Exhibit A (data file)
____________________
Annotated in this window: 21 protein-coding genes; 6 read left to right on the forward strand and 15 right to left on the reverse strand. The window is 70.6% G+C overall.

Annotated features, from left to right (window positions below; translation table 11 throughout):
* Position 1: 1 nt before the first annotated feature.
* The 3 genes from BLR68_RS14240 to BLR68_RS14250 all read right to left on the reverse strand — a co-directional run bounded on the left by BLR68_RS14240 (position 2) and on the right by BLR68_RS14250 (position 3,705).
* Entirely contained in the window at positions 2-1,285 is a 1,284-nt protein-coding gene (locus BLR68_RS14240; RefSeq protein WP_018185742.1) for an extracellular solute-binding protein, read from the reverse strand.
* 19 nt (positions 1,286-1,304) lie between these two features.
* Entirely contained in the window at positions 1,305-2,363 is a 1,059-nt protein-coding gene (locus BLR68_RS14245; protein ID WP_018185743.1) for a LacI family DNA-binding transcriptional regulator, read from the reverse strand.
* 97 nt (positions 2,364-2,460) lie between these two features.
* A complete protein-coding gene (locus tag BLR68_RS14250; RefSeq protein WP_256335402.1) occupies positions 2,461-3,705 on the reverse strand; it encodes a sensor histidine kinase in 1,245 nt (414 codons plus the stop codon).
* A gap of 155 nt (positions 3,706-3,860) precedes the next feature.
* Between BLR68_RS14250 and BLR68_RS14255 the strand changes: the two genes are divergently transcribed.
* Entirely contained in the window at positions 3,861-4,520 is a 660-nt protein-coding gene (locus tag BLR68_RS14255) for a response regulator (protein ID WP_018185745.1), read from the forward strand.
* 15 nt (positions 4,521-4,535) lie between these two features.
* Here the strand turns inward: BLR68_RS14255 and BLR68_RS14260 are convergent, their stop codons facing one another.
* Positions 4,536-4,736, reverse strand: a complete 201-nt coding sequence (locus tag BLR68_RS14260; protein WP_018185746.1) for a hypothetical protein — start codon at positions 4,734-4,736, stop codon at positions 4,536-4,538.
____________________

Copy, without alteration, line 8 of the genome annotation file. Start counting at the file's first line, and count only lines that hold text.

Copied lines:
* 97 nt (positions 2,364-2,460) lie between these two features.